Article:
FIG. 1 depicts a dryer in an exemplary embodiment of the invention;
FIG. 2 is a graph of residual water versus time;
FIG. 3 is a graph of residual water versus outlet size;
FIG. 4 is a graph of airstream temperature versus distance from the center of the air outlet;
FIG. 5 depicts the core and sheath effect across the diameter of a high force airstream in terms of temperature distribution;
FIG. 6 is a graph of airstream temperature versus distance;
FIG. 7 is graph of airstream force versus distance;
FIG. 8 is a graph of airstream force versus distance for different outlet sizes;
FIG. 9 is a graph of airstream temperature versus distance for different outlet sizes;
FIG. 10 is a graph of residual water versus air outlet diameter;
FIG. 11 is a graph of residual water versus air outlet area;
FIG. 12 depicts a dryer in a first alternative embodiment; and
FIG. 13 depicts a dryer in a second alternative embodiment.
FIG. 14 depicts a cavity structure located at the exit of the air blower to reduce the sound level (dB) in the exiting air.
An exemplary embodiment of the invention is a dryer that provides decreased drying time and also provides the user with a high degree of comfort. Comfort is a feeling of warmth, both during and after the drying process has been concluded, and a sufficient level of dryness after the drying process has concluded. In the experiments performed related to the invention, dryness was considered attained when the residual water on the hands (or other surface) is 0.20 grams or less. This is based on the subjective feelings of comfort from a number of subjects, followed by measurement of the weight of water remaining on the hands of the subjects. The residual water was measured using a process that takes into account variations in hand size, hand movements during drying, soaping, and ambient temperature and humidity. This is a higher comfort standard than currently accepted in the industry. In today's practice, conventional evaporative dryers remove about 90% of the baseline water so that on average, after a 30 second drying cycle, about 0.40-0.50 grams of residual water remains on the hands. In addition to enhanced comfort due to less residual water, the invention provides “in-process comfort” which is a feeling of warmth during the drying cycle. Such comfort normally correlates to a residual water amount of 0.20 grams or less.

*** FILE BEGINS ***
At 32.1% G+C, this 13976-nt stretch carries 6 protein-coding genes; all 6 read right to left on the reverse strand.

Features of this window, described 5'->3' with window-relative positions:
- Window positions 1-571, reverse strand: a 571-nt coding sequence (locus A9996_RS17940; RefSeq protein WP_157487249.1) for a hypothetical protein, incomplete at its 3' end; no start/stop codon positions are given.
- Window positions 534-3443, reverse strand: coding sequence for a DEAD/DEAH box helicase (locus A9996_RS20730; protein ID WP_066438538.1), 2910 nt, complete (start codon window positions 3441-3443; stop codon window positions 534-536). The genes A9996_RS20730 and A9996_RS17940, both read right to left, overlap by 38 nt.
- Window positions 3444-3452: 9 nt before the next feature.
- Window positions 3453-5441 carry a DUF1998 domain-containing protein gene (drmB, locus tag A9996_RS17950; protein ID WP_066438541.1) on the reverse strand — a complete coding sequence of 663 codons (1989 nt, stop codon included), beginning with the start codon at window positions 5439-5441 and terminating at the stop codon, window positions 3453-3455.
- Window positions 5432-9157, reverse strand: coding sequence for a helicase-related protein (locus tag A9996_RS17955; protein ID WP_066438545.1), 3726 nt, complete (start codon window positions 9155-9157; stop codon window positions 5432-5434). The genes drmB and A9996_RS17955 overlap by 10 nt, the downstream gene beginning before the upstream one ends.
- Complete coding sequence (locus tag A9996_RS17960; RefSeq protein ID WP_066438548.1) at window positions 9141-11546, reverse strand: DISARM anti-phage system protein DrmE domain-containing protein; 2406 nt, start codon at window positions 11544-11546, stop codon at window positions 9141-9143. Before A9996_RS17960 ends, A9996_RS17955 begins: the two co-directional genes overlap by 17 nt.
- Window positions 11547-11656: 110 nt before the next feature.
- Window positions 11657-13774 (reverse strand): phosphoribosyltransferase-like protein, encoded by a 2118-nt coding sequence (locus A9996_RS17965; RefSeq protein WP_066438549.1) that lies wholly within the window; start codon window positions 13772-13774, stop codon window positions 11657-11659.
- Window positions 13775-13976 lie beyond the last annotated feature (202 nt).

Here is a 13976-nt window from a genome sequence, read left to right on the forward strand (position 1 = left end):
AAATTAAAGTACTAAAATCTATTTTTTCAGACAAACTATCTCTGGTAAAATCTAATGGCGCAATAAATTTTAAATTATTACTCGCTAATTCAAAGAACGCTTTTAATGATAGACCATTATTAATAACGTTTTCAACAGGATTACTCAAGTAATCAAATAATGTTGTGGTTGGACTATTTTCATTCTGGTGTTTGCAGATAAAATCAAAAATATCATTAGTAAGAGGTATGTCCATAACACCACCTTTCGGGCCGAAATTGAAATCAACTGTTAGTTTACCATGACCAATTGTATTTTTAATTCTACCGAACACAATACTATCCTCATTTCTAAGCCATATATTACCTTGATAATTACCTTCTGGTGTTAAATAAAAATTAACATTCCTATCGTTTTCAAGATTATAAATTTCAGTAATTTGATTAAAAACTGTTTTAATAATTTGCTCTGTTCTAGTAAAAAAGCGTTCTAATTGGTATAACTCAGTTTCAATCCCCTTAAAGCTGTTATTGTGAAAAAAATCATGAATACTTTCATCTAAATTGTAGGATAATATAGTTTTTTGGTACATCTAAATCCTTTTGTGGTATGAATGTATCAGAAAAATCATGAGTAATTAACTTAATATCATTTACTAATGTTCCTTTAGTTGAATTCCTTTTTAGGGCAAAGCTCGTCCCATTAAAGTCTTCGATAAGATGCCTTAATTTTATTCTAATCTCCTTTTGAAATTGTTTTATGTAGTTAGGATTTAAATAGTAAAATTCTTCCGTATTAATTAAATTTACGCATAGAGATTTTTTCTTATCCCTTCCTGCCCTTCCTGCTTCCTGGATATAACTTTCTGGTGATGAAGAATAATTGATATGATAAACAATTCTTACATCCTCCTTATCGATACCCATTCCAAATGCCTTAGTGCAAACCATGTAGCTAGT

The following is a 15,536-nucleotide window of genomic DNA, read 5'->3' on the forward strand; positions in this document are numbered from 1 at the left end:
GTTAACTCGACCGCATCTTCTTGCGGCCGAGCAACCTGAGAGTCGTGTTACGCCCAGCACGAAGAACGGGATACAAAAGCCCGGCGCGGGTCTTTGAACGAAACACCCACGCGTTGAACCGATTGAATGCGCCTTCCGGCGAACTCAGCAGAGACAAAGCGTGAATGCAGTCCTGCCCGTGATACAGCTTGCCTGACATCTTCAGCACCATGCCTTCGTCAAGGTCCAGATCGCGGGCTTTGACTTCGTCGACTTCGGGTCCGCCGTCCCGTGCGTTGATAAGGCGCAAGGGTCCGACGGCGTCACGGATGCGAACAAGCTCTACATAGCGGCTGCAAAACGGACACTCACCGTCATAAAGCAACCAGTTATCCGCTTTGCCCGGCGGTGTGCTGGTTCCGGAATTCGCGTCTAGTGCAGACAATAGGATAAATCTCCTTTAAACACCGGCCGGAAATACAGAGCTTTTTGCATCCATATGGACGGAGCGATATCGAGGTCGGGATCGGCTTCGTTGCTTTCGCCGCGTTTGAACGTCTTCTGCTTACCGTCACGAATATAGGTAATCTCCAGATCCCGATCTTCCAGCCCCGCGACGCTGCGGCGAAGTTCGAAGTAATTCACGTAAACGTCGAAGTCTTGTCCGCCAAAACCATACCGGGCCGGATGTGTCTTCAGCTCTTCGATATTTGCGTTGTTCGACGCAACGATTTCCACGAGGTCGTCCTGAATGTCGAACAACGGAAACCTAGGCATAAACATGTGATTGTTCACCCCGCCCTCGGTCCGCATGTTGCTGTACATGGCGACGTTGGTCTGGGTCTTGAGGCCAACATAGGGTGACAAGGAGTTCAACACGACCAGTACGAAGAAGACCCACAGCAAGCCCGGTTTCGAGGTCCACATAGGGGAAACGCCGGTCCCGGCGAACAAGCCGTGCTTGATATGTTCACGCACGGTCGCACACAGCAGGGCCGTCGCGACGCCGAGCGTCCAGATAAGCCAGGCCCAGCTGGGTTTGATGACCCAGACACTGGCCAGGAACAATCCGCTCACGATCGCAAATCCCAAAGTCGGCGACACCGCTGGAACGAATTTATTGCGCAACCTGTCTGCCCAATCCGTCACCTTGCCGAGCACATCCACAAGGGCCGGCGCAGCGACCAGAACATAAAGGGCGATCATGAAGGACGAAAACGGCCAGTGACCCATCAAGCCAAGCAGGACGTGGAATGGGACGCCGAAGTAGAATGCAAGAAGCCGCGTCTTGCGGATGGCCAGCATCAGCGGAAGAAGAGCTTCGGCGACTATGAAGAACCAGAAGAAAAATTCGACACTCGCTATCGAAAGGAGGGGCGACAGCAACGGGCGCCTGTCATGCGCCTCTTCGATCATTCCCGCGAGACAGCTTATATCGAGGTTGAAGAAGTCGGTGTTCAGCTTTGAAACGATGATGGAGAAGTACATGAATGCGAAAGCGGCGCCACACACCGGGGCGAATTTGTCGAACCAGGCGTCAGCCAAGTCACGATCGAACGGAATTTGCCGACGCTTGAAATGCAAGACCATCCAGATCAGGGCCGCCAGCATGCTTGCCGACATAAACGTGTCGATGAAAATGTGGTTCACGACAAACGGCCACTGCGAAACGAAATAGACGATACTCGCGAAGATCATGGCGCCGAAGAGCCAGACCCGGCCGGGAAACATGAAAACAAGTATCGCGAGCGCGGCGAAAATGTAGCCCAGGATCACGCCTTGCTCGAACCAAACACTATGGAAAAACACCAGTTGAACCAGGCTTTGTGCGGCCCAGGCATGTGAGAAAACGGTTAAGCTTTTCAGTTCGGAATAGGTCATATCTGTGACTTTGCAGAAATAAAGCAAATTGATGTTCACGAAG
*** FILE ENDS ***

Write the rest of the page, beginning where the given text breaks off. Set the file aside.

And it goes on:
FIG. 1 is a diagrammatic view of a hand dryer 10 in an exemplary embodiment of the invention. The hand dryer 10 includes three major components including a blower 12, a heater 14 and an air outlet 16. Additional components, such as a control device for initiating the drying cycle and stopping the dryer, may be included as known in the art. The blower 12 may be a fan-type blower, vacuum cleaner blower or a multistage blower for larger output pressure which directs air through the following heater 14 and out through air outlet 16. The heater may be any known type of heater including a wire wound heater which generates heat through resistive elements and/or an infra-red heater. The blower 12 and the air outlet 16 are selected so as to provide optimum drying as described herein. As described in further detail herein, the volume output of blower 12 and the size and shape of air outlet 16 are selected so as to provide both blow-off drying and evaporation drying.
FIG. 2 is graph of time versus residual water for three conventional evaporation dryers shown as A-C, a conventional blow-off dryer shown as D and an embodiment of the present invention shown as E. As shown in FIG. 2, to obtain a comfort level of approximately 0.20 grams of residual water, current dryers A-C require approximately 30-45 seconds to achieve a satisfactory level of dryness. For the typical user, this is simply too long. Experiments have shown that the exemplary embodiment of the invention (shown as curve E) achieves the 0.20 grams of residual water comfort level in approximately 13 seconds.